That’s right, Essence is now on Github which means there is no reason for you to not contribute! I’m honestly just learning Git for this very purpose, so if you see something wrong with the setup please let me know and I’ll get it fixed up.
The process of converting from SVN to Git was made extremely painless with svn2git so thanks to Kevin Menard for his work on that. One of the things that I had on SVN was a simple packaging script that packaged trunk into a .zip file to be uploaded to the wordpress.org repository. If anyone wants to write a similar packaging script for Git I would appreciate it.
# Packages the Essence theme into a .zip to release
svn up $PKG_DIR
rm -rf essence essence.zip
cp -r $PKG_DIR essence
find essence/ -type d -name '.svn' | xargs rm -rf
zip -r essence.zip essence
rm -rf essence
echo "Essence successfully packaged into essence.zip"
I’ve been getting a lot of questions about Essence. I’m going to try to do a series of posts answering the most common ones. I’m going to use the Genesis Framework by StudioPress as an example throughout. Please understand that I’m not picking on it, I’m using it as an example because I think it’s currently the best option out there.
There are several reasons for this, but I’d like to expand on two of them. First of all I don’t think anyone has quite got it right. Some of them, like Genesis, are quite good but still not right. They tend to put a ton of features into the theme, including many that I will never use, making it too big and complex. Essence follow the same 80/20 rule of thumb that WordPress does, meaning new functionality should be useful to 80% of users or it shouldn’t go in. Instead it should become a plugin. Essence will have a host of plugins, some developed along with the theme by the same people and some that are by existing plugin developers, which will add whatever functionality you want/need while keeping Essence itself compact, efficient, and easy to use.
However, the second is the most important. I do not think that it is in my best interest (or the best interest of any other developer) to rely too heavily on a product that is controlled by another company. The Genesis Framework will change based on what is most beneficial to StudioPress. Don’t get me wrong, the theme belongs to StudioPress so I think that’s as it should be, but what happens if what’s best for my company isn’t what’s best for theirs? What happens if StudioPress is some day ran by someone who’s not as community-minded as Brian Gardner? I was worried that this could happen last year when they merged into Copyblogger Media, LLC. It didn’t, but the fact remains that they could take the product in a direction that is beneficial to no one but them. Since Genesis is licensed under the GPL you could continue to use the code you already have, but you’ve lost the benefits of a regularly updating framework.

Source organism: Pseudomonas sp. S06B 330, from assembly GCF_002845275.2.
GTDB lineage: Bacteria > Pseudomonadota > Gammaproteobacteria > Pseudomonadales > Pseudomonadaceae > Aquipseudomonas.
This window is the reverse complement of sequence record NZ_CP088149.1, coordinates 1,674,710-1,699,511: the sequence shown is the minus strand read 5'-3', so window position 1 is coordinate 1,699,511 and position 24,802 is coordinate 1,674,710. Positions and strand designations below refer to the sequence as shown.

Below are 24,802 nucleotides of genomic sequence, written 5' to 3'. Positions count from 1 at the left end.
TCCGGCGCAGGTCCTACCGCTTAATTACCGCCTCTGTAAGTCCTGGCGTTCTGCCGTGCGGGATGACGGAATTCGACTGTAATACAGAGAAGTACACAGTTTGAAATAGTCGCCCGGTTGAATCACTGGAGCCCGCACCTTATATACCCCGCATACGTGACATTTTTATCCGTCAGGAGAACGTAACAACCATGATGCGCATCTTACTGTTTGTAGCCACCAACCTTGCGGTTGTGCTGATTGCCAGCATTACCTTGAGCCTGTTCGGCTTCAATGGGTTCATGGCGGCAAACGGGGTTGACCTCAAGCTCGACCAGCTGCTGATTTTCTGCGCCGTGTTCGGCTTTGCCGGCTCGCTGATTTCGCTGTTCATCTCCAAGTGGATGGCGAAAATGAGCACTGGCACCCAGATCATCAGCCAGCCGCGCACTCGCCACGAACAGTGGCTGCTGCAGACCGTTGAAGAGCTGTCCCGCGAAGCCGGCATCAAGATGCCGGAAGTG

So what makes Essence different? Well, Essence will be guided by a team of lead developers much like WordPress. There will be no bottom line to answer for, and no one person complete control. My business relies on WordPress and that doesn’t worry me at all because WordPress isn’t a competitor and therefore there’s no conflict of interest. This is exactly how I want Essence to be positioned.
If you want to get involved, contact us.
It’s official, Essence is in the WordPress repository! The current version in the repository is 0.0.3 but 0.0.4 has just been approved and will show up there soon. You can check out the Essence Changelog to see what’s changed.
The site is up. It needs a lot of work and content, but this is the new home for the Essence Theme for WordPress. And yes, what you’re looking at is Essence. Please take a moment to read what Essence is all about.